Dutch Authorities Denied Entry to 2,491 Travelers at Borders in 2023

Dutch Authorities Denied Entry to 2,491 Travelers at Borders in 2023

The Netherlands Royal Military Police’s border refusals in 2023 totaled 2,491 across air, sea, and rail checkpoints, the national police reported.

This marks a decline from 2022 after the Netherlands denied entry statistics peaked at 3,392 in 2021.

Border officials said most rejections involved air travelers, while Colombians topped the list of top nationalities that the Netherlands refused entry last year.

As the authorities bolster Dutch border control measures for national security, the data highlights persisting challenges around Schengen visa issues and entry refusal.

Steady Drop in Border Refusals Since 2021 Peak

Official statistics show that denied entry cases in the Netherlands dropped 18% year-over-year from 3,066 in 2022 to 2,491 in 2023.

However, last year's figure still exceeded pre-pandemic levels.

The vast majority of rejections came at airports, which saw 2,403 refusals. That marks an increase in airport entry denials compared to 2,810 in 2022.

Sea borders accounted for 82 rejected entries in 2023 versus 256 the prior year.

Only six travelers were denied at train border crossings such as the Amsterdam-London Eurostar route.

Colombians Top List of Nationalities Refused Entry

Colombian citizens faced the most denied entry incidents in 2023 with 479 cases.

Other leading nationalities included 223 Indians, 219 Peruvians, 152 Brazilians, and 115 Britons.

Citizens of these countries often require valid travel documents like passports and Schengen visas to enter the borderless Schengen Area.

Issues around document validity or overstaying previous visas can trigger entry refusal in the Netherlands.

The Netherlands further assesses whether travelers pose security risks or have criminal records before allowing entry.

Enhanced Border Security Role for Dutch Military Police

The Royal Military Police (Marechaussee) leads Dutch border control operations as part of the national gendarmerie.

Its 7,000 personnel are tasked with strengthening border security through document verification, customs enforcement, and patrols.

The Marechaussee staffs passport control desks at civilian airports while monitoring high-risk flights.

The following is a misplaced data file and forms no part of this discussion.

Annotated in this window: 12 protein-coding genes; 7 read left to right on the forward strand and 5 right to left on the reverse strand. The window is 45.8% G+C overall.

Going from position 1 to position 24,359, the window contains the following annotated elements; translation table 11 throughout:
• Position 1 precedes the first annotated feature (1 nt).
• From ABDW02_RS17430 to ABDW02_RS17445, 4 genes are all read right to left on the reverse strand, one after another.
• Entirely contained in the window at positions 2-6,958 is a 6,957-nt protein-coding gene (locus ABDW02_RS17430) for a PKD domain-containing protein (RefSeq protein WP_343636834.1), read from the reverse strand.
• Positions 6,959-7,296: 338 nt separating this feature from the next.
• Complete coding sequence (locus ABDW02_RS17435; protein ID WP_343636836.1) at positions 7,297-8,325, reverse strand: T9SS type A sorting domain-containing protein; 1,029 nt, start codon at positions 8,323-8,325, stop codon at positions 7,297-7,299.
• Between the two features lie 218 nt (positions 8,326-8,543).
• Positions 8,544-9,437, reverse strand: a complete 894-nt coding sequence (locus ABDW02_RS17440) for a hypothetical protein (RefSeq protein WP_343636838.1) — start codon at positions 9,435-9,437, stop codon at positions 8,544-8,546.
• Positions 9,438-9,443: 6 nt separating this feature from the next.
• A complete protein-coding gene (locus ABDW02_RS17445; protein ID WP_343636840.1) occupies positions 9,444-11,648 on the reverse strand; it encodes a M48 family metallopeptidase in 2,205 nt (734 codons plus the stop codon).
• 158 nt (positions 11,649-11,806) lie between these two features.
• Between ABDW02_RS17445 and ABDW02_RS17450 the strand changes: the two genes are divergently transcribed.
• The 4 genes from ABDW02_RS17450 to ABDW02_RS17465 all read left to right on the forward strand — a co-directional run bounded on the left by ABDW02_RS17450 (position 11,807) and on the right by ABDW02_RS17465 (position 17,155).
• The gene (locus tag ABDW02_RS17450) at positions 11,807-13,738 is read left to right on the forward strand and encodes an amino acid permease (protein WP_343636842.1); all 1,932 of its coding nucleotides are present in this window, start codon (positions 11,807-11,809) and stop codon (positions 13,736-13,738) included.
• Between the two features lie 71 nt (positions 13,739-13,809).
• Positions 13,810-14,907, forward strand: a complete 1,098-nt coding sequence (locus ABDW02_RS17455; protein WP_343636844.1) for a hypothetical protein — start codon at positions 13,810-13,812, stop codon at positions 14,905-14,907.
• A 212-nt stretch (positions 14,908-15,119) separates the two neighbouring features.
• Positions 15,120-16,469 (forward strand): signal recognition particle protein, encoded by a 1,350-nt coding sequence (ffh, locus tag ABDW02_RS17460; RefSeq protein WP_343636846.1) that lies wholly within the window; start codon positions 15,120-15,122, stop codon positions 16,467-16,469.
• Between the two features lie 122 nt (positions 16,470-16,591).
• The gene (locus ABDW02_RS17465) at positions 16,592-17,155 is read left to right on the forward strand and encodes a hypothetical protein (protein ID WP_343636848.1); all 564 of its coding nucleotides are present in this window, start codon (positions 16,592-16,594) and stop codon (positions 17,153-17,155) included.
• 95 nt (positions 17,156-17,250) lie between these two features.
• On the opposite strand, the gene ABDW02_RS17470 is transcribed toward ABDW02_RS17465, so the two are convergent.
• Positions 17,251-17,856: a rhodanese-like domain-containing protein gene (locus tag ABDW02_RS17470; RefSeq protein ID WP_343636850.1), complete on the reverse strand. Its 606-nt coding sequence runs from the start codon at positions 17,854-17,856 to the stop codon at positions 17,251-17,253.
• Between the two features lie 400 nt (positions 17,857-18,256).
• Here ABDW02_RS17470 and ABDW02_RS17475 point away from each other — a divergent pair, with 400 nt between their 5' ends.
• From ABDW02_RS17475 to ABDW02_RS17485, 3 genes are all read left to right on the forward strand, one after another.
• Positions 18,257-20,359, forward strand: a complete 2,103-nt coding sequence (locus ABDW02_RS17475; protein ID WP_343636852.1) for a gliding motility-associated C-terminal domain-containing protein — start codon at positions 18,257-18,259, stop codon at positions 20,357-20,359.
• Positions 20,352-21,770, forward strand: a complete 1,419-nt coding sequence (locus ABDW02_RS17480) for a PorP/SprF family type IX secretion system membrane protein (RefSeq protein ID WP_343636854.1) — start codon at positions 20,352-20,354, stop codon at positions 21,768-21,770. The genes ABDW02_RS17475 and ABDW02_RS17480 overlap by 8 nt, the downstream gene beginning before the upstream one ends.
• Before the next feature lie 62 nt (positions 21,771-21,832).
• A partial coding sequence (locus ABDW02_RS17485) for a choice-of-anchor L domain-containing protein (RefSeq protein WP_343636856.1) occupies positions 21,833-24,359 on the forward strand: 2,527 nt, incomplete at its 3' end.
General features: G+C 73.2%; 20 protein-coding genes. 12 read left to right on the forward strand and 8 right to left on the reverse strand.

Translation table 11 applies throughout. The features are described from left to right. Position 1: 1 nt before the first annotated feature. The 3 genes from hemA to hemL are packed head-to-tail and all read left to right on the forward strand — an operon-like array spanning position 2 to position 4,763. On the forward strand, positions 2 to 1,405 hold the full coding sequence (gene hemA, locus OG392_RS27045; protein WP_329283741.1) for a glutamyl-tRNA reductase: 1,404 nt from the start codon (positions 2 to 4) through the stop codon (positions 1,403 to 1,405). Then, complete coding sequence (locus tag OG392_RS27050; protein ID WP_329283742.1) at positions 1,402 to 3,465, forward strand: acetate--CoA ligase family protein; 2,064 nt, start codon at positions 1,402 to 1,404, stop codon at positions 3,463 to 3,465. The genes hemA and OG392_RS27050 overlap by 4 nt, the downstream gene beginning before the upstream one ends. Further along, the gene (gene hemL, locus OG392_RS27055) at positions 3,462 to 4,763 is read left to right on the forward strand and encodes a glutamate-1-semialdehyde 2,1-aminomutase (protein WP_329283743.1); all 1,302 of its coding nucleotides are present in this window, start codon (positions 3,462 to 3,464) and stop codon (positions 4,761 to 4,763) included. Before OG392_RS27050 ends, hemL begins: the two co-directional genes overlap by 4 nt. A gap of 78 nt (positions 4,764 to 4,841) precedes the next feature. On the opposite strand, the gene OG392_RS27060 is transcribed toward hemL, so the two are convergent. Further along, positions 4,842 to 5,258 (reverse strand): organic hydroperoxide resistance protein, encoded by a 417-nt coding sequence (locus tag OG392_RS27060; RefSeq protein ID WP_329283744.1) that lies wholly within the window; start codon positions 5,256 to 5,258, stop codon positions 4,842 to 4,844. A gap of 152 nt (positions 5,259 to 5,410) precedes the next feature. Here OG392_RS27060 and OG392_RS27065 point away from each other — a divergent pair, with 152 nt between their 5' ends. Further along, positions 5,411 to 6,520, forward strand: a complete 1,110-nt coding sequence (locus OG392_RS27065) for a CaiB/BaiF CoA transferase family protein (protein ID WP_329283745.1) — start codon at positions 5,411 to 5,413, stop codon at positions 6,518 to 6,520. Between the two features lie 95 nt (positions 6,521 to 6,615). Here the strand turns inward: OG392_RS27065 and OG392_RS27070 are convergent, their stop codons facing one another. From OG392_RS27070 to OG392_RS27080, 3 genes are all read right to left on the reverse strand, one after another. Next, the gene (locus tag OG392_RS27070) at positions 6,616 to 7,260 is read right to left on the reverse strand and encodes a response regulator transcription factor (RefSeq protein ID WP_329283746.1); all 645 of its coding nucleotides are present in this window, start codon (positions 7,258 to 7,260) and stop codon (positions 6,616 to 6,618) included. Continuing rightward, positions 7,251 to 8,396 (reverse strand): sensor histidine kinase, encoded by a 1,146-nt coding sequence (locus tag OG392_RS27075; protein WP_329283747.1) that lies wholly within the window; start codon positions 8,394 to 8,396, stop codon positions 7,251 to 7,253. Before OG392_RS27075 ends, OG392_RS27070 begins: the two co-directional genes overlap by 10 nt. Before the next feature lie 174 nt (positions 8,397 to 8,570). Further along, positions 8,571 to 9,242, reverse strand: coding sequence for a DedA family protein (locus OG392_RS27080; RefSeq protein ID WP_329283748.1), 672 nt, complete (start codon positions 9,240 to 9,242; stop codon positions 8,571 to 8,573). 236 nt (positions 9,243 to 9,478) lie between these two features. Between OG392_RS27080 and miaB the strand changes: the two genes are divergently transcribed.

Teams also patrol major seaports and international train stations in Amsterdam and Rotterdam.

For example, officers check travel documents and security risks on Eurostar train London to Amsterdam routes.

With the ETIAS visa waiver system launching in 2023, the Marechaussee will take on additional duties like validating travelers’ pre-travel clearances. Its expanded role aims to fortify Schengen border security through multiple layers of verification.

As entry denial figures fluctuate yearly, Dutch border forces emphasize the importance of travel preparedness.

Carrying valid passports, visas, and other paperwork can help international visitors avoid setbacks when undergoing border checks.

Preparing Key Documents Mitigates Border Entry Risks

As seen in the Netherlands border data, having incomplete or invalid travel papers remains one of the primary reasons authorities deny entry to visitors.

Whether due to visa problems, expired passports, or other documentation issues, sorting out one’s paperwork before departing can help reduce hassles upon arrival.

Given many countries now require electronic travel clearances like ETIAS ahead of travel, properly registering and securing necessary approvals has become even more vital.

By proactively preparing travel documents, international visitors can minimize the chances of rejection during border screening.

Taking such precautionary steps will lead to smoother journeys as security measures continue evolving worldwide.